ExPlay 2012: Panellists discuss the importance of opening up play to the disabled

#ExPlay12 Reaching a wider audience

ExPlay 2012: Panellists discuss the importance of opening up play to the disabled

In a panel titled 'games accessibility and the practicalities of inclusive game design,' ExPlay 2012 attendees were treated to a discussion about how to open up their games to disabled players.

Accessibility consultant Ian Hamilton explained, "if you try to retrofit accessibility, it can get quite difficult and expensive."

Instead, developers should consider accessibility from the start of their projects. It needn't be a hugely complicated process, though.

Instead of attempting to accommodate every medical condition, Hamilton said, it's much simpler to just design with a consideration for those who might not be able to see, hear, understand or control things as well as others.

Extra options

"Sometimes it's just about freeing up options, allowing players to tweak things as required," added Barrie Ellis of UK charity SpecialEffect.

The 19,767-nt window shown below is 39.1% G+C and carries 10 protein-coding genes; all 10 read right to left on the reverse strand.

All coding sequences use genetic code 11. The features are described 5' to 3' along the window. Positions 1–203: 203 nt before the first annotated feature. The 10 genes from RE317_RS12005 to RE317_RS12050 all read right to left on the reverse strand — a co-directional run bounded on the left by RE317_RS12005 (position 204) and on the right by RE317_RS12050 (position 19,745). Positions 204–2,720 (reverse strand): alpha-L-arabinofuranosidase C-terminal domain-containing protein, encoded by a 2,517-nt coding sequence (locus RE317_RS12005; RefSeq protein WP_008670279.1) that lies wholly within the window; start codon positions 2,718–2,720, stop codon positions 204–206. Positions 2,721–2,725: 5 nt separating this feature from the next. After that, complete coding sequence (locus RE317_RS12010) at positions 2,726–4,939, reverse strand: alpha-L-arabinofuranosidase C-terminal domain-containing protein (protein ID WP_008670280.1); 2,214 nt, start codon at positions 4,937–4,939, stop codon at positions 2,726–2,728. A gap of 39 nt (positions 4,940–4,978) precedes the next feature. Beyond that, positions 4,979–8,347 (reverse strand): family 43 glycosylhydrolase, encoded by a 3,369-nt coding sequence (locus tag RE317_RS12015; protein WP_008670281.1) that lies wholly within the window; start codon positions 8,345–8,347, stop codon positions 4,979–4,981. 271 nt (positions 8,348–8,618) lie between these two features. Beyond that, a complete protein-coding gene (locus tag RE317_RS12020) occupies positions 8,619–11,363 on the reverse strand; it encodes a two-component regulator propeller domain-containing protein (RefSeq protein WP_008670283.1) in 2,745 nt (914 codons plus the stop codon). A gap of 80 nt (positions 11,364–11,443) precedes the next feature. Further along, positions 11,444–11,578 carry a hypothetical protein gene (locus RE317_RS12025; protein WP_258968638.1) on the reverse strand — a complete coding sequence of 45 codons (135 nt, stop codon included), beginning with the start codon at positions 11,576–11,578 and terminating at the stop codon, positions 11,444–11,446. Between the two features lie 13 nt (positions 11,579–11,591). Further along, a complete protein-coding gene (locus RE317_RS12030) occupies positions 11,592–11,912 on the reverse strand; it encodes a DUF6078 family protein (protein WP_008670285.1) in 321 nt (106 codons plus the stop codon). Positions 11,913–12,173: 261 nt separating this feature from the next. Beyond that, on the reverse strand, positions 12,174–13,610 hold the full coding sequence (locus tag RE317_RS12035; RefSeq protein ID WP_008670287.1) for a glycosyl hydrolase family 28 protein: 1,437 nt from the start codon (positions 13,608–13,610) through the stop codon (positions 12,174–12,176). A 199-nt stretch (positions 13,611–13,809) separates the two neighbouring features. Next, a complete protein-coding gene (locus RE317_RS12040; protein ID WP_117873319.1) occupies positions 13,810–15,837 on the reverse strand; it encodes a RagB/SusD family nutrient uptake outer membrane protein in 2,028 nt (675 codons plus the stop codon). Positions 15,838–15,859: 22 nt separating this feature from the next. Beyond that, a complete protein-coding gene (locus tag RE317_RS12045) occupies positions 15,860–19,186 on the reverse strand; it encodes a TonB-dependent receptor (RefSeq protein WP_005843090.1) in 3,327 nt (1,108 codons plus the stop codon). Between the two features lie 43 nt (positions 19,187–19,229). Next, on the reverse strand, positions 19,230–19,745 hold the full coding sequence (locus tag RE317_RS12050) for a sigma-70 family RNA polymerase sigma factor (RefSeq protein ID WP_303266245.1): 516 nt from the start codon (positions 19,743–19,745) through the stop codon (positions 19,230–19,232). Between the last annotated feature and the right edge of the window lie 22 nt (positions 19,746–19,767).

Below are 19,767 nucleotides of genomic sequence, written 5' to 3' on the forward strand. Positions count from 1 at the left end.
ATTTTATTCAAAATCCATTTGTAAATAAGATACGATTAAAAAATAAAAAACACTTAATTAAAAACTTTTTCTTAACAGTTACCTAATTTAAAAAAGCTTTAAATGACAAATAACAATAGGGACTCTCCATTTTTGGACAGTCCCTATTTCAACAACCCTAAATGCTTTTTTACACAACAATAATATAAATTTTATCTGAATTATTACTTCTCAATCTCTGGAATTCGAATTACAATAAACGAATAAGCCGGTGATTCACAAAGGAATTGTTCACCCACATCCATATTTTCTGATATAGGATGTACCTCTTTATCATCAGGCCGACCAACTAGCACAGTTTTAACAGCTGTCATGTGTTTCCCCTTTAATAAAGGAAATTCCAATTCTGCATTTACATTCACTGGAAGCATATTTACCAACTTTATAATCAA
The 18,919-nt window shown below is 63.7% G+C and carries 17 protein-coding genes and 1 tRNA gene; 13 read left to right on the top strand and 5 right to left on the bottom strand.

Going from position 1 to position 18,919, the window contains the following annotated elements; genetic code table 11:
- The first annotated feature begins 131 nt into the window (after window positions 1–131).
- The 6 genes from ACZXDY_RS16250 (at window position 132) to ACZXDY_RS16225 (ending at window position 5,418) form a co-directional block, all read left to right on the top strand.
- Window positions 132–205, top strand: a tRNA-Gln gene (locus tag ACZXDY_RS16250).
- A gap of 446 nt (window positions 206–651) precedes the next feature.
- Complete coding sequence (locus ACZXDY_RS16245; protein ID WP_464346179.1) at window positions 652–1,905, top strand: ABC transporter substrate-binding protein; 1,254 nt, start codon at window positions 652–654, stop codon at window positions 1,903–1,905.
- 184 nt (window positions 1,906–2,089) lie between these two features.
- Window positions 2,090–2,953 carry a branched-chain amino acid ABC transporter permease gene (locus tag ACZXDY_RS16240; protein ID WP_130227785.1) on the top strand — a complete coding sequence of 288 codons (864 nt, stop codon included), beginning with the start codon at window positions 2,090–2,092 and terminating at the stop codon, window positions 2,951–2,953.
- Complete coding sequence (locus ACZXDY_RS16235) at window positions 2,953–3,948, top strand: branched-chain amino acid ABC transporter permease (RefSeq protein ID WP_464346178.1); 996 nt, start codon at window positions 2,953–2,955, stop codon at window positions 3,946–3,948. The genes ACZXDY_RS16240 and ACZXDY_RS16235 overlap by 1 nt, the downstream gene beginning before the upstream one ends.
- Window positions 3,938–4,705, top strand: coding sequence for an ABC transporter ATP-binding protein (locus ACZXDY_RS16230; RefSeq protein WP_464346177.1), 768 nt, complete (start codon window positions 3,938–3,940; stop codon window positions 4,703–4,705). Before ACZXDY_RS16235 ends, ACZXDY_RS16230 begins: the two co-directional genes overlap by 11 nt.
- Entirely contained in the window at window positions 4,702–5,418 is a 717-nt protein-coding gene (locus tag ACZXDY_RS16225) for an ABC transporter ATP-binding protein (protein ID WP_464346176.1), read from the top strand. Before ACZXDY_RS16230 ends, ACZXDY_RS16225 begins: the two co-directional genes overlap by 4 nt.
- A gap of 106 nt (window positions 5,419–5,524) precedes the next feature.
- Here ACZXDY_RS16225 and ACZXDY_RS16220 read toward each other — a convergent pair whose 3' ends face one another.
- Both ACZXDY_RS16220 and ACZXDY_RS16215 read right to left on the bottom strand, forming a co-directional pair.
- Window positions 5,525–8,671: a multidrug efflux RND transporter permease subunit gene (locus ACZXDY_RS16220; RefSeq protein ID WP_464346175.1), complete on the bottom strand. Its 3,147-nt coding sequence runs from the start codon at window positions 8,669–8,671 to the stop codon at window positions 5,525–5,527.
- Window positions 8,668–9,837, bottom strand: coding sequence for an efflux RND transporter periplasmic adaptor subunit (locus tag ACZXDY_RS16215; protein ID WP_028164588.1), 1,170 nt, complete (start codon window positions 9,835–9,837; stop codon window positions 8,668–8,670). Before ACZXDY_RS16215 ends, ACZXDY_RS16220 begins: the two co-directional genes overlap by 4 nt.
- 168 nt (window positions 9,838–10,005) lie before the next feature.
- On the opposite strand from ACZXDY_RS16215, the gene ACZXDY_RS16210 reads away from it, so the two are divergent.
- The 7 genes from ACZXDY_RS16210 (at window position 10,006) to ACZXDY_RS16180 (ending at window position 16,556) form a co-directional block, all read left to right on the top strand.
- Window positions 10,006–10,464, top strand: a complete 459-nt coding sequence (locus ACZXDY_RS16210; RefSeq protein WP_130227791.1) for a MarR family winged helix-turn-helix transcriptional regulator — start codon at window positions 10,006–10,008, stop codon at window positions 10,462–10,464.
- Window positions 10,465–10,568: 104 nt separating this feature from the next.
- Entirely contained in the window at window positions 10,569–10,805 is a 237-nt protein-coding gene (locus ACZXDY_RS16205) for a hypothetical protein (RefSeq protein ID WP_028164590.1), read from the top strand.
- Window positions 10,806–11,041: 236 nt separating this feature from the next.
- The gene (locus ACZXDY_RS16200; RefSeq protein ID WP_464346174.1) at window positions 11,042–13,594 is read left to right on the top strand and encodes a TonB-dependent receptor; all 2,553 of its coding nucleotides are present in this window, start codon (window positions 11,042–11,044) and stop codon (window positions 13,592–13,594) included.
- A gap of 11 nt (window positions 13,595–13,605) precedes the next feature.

A host of examples were given. A game might allow players to fully modify controls, for instance, or to set background colour and brightness levels. Subtitles help deaf players, of course, and one-button modes, or auto-fire options can help too.

These steps can make games more accessible, opening them up to a wider audience. That's good in itself, of course, but a wider audience can also equate to greater potential revenue, which is good news for developers.

Ultimately, the best way to make games accessible is to test them.

"Testing with disabled players is really important," stressed Hamilton. "That's what Valve does, and it shows."

To find out more about accessibility and inclusive game design, visit the Game Accessibility Guidelines website.

James Nouch
James Nouch's news editor 2012-2013